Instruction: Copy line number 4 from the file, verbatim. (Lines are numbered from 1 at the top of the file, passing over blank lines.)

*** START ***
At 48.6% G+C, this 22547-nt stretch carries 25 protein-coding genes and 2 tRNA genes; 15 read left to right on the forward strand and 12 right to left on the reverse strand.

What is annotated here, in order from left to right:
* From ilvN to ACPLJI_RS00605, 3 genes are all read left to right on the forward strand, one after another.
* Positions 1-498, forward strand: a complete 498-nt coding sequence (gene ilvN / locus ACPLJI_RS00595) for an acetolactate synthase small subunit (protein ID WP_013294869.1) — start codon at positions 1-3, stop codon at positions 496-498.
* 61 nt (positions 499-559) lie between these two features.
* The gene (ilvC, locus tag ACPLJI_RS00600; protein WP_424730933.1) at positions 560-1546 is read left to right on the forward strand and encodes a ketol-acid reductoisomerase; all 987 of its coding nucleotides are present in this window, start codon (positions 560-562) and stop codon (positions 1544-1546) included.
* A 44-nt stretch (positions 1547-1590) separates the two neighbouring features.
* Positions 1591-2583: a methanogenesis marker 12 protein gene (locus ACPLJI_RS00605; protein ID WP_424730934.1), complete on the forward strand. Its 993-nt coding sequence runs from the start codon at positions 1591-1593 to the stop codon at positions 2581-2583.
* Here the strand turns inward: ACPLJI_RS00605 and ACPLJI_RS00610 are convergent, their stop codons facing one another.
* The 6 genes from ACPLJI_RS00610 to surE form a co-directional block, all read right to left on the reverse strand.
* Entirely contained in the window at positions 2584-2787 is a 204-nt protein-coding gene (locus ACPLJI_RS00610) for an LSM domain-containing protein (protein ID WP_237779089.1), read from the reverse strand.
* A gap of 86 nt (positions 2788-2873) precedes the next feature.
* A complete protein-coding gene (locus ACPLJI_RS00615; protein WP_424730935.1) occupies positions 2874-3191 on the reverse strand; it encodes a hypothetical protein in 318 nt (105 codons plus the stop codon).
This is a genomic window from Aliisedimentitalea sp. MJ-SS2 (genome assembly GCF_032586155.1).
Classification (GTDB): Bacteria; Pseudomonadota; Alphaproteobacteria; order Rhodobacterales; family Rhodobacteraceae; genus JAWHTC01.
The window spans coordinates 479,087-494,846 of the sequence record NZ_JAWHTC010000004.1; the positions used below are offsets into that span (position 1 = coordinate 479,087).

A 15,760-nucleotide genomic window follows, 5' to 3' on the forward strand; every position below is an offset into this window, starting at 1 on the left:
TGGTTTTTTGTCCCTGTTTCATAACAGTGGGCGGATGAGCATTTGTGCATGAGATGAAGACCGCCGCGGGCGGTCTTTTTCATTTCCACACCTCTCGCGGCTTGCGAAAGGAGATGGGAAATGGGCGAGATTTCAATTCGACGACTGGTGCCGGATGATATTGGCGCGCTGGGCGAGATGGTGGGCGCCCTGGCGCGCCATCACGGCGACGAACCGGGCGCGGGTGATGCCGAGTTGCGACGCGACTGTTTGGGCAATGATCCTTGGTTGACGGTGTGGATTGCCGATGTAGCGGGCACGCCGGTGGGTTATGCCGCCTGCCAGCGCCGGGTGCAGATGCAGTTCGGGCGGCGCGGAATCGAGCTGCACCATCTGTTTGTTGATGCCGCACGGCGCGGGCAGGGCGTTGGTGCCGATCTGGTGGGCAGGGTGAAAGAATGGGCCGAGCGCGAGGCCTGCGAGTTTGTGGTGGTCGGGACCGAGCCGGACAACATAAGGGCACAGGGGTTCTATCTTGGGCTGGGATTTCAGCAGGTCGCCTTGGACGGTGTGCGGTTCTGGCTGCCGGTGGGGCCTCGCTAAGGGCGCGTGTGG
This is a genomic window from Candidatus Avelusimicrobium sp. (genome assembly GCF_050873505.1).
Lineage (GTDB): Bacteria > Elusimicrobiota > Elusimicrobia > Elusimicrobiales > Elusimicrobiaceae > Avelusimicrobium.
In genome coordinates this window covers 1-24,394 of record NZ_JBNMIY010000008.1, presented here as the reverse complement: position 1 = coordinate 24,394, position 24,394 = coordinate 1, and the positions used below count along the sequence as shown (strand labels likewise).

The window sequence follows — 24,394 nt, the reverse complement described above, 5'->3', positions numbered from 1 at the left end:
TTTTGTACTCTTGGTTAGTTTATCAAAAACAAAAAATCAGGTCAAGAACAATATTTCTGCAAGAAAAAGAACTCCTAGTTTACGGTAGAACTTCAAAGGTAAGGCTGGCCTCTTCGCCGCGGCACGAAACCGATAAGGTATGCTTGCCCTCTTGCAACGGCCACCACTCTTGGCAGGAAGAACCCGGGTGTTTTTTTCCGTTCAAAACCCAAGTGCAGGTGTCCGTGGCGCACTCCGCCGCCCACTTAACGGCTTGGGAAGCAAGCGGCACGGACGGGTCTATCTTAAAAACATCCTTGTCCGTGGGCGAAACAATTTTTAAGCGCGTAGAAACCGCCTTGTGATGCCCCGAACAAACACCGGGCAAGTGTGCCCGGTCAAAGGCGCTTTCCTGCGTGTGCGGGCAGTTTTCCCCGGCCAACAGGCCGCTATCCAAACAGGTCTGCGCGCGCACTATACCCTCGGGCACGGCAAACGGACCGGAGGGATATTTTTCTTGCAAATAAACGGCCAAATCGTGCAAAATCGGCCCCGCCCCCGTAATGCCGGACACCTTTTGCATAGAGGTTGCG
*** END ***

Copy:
* Positions 1-498, forward strand: a complete 498-nt coding sequence (gene ilvN / locus ACPLJI_RS00595) for an acetolactate synthase small subunit (protein ID WP_013294869.1) — start codon at positions 1-3, stop codon at positions 496-498.